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CU students urged to quarantine for 2 weeks amid virus spike

BOULDER, Colo. — All students at the University of Colorado’s main campus are being told by local health authorities to self-quarantine starting Wednesday for the next two weeks to stem an alarming rise in coronavirus cases.

Jeffrey J. Zayach, executive director of Boulder County Public Health, sent an advisory Tuesday to students, faculty and staff at the Boulder campus. Zayach warned mandatory restrictions could follow if students do not comply.

University officials have reported 13 positive tests the first week of school, 90 the second week and 205 the third week. Most cases involve students who live off-campus. Officials say on-campus enrollment has dropped slightly this year for reasons related to the pandemic; roughly 30,000 students have enrolled in recent academic years.

Zayach asked students to stay at home — and especially to avoid gatherings of 10 or more people — whenever possible, with exceptions: To attend in-person classes, laboratory work and intercollegiate athletic training; go to work; and run essential errands such as child care and shopping for food or medicine. They can also exercise while observing social distancing and mask-wearing protocols, he said.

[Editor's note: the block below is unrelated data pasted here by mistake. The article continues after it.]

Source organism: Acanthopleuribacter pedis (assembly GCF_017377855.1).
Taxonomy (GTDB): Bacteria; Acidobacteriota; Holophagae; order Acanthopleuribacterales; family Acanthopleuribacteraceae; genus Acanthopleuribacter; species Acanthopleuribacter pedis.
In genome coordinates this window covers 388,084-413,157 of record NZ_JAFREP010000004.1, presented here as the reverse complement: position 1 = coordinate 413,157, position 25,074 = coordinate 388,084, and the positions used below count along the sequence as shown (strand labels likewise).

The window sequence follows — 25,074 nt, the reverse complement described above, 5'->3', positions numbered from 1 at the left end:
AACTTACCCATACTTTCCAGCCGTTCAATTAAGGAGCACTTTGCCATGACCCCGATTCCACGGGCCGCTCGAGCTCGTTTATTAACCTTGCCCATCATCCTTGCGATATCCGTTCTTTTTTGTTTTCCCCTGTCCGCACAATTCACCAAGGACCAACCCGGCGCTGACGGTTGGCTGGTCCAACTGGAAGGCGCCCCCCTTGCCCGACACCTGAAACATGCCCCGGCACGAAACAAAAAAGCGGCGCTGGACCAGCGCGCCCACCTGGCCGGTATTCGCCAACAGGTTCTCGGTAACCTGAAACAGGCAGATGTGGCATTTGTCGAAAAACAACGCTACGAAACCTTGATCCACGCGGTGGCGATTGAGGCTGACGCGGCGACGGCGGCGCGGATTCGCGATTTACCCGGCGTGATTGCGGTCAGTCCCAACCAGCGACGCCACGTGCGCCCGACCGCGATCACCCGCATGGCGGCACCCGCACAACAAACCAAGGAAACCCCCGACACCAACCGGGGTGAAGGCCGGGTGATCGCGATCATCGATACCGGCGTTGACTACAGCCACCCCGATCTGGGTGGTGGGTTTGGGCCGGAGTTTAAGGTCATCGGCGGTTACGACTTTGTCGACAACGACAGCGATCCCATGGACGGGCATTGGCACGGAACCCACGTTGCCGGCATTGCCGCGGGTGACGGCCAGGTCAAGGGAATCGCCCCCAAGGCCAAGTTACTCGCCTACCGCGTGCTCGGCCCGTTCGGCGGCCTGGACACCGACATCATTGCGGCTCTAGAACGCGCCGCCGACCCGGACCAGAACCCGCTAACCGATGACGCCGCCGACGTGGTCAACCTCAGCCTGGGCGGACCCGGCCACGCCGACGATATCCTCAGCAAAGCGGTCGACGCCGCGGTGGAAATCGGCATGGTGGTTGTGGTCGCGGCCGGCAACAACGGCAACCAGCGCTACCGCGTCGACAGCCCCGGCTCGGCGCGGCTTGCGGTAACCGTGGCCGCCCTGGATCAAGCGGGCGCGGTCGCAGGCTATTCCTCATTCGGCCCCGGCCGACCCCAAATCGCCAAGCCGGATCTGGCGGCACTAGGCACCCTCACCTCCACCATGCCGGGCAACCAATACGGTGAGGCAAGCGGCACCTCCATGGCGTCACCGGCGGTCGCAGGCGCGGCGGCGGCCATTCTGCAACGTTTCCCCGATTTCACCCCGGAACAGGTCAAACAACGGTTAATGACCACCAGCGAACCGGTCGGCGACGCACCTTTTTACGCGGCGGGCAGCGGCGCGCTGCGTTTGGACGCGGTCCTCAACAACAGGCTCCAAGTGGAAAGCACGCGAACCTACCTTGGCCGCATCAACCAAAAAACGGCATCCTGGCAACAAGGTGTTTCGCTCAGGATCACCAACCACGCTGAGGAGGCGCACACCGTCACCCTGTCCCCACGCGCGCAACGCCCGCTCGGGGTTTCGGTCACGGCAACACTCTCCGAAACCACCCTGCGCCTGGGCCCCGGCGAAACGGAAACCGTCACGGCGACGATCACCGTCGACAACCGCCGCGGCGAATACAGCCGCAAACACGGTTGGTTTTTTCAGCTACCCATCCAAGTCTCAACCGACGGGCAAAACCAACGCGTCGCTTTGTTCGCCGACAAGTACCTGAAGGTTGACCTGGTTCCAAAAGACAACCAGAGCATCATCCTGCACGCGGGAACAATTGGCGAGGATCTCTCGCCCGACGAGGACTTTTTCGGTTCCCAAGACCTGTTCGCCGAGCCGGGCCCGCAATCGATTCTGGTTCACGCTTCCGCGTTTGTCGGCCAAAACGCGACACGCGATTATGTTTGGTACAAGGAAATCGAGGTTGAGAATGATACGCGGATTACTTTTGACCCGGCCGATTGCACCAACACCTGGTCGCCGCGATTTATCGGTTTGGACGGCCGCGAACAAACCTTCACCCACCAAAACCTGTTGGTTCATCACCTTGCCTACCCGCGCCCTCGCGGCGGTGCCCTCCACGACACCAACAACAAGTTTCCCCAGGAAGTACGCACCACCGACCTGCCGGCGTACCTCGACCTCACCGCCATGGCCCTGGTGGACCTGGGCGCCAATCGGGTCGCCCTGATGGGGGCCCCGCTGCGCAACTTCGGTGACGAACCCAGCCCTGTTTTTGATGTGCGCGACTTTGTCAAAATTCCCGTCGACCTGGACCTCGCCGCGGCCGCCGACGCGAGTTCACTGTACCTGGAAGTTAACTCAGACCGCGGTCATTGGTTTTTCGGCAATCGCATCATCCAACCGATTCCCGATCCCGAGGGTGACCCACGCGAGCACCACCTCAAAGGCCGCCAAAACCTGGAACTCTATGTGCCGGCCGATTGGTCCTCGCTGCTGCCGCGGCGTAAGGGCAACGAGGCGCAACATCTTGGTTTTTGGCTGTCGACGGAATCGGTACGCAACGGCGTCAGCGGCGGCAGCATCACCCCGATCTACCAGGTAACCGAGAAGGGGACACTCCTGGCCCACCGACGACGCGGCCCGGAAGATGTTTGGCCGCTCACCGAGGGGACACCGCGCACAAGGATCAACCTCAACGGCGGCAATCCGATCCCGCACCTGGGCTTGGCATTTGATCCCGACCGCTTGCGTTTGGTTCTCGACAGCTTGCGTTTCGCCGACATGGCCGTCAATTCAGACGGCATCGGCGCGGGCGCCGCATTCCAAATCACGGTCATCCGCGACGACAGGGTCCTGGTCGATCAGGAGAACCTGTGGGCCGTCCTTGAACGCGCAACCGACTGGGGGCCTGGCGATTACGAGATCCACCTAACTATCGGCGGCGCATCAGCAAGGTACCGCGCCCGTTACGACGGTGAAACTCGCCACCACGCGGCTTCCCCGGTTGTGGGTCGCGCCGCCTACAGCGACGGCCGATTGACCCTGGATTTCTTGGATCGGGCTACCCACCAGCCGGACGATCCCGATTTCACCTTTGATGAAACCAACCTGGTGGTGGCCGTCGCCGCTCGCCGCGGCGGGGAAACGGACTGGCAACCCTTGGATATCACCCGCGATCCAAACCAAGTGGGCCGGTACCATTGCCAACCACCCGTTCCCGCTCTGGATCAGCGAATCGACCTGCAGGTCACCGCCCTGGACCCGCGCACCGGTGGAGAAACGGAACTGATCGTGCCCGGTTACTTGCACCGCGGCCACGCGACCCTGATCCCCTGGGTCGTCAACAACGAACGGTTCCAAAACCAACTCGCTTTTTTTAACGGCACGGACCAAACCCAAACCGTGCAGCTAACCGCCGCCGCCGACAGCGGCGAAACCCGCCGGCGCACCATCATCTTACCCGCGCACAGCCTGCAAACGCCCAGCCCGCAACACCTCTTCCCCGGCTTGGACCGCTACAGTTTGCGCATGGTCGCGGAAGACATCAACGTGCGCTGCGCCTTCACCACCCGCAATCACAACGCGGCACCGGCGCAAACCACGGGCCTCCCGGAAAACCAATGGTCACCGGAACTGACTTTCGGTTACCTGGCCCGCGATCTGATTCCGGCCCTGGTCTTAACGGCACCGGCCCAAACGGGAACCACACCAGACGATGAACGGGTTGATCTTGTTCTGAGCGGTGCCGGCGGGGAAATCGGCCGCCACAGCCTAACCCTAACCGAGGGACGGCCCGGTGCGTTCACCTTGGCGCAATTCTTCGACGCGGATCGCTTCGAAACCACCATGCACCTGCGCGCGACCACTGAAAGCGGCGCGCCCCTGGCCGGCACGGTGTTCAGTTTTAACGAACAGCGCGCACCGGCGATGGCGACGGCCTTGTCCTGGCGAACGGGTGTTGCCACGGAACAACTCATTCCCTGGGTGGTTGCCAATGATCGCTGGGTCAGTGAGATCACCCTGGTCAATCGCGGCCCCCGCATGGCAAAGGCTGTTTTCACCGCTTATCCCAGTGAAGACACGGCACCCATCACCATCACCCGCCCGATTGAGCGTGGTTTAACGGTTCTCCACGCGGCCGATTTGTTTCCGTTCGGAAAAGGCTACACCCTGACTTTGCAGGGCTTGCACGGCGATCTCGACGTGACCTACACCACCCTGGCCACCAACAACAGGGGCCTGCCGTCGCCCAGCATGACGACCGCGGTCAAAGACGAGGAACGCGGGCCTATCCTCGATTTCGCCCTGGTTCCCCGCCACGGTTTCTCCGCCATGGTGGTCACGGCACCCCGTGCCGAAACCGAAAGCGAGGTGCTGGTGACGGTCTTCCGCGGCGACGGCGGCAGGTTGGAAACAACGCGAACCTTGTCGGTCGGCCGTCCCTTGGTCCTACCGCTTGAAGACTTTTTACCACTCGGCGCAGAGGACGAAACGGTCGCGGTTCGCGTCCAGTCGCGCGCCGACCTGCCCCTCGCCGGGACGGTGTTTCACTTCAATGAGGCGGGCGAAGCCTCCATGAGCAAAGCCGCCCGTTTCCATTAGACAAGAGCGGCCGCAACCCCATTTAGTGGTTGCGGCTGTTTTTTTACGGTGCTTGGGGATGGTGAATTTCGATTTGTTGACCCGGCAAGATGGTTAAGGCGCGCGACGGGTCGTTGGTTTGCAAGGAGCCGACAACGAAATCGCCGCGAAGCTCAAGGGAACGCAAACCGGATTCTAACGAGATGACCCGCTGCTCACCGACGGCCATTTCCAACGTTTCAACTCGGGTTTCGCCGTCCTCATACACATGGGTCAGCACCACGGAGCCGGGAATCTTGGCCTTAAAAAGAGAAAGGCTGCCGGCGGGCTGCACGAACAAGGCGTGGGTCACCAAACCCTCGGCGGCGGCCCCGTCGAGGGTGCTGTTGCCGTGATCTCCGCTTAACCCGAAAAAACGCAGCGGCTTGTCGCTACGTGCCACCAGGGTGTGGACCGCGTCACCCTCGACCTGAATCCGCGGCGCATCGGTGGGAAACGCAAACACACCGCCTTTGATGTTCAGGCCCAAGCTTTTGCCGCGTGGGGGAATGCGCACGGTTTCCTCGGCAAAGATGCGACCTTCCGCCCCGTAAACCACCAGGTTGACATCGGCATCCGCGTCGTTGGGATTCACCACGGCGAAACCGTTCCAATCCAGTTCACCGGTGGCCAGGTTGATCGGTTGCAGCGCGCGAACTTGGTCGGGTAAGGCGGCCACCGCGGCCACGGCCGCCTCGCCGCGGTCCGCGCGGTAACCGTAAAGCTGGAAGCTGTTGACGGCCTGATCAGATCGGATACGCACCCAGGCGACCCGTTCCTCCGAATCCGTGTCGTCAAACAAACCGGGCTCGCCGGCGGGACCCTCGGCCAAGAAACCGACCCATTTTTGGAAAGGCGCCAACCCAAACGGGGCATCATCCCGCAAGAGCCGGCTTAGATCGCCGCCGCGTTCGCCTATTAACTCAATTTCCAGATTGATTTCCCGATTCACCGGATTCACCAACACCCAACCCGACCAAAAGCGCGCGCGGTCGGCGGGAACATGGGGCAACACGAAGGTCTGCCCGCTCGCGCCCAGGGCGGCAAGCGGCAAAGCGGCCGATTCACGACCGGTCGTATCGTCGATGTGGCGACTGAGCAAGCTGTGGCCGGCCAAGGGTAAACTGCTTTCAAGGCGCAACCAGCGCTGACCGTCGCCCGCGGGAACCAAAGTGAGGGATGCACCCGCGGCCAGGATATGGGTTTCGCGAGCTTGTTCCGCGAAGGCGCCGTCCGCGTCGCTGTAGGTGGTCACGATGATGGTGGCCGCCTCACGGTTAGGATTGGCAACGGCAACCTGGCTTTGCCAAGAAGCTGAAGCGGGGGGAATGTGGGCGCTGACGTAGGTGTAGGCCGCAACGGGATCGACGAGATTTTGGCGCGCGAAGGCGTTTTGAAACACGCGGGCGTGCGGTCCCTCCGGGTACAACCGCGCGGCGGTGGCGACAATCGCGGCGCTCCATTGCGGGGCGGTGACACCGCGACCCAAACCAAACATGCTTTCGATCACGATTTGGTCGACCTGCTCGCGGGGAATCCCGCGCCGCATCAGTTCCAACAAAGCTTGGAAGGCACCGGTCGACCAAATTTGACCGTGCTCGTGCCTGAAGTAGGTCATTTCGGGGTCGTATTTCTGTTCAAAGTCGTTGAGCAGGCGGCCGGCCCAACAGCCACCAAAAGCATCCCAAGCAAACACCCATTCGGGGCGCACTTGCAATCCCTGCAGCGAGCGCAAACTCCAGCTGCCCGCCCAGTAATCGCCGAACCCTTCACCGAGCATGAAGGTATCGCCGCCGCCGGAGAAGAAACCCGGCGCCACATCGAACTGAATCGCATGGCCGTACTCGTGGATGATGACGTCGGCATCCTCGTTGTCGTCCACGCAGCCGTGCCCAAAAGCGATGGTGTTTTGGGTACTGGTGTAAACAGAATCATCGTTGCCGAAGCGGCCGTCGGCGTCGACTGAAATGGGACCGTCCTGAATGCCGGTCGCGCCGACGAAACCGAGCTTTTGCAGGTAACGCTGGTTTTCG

Zayach said that “it is imperative that all students comply with contact tracing and case investigation efforts.” And he warned that “more stringent and mandatory restrictions will be imposed if students do not comply and break the transmission cycle.”

Later Wednesday, the City of Boulder issued a mandatory self-quarantine order — with similar conditions to Zayach’s advisory — for residents of an off-campus duplex that is an annex for Kappa Sigma Fraternity. Residents have “repeatedly engaged in activities that violate public health orders during this pandemic,” the city said in a statement.

Dr. Rachel Herlihy, the state epidemiologist, said Tuesday there have been six COVID-19 outbreaks at Colorado colleges and universities — putting at risk host communities and especially older residents more susceptible to the coronavirus. It’s a phenomenon that’s been seen nationwide.

In Boulder County, more than 660 people have tested positive for the coronavirus in the last two weeks — two-thirds of whom are “associated” with CU students, Zayach said.

In Denver, the city health department directed Regis University to adopt a two-week quarantine starting Wednesday that affects nearly 140 students who live in a cluster of on-campus apartments. The private Jesuit Catholic school reported at least 32 coronavirus cases on Tuesday.

Earlier this month, Colorado College, a liberal arts school in Colorado Springs, moved to online classes after hundreds of students went into quarantine.

For most people, the coronavirus causes mild or moderate symptoms, such as fever and cough that clear up in two to three weeks. For some, especially older adults and people with existing health problems, it can cause more severe illness, including pneumonia and death. The vast majority of people recover.

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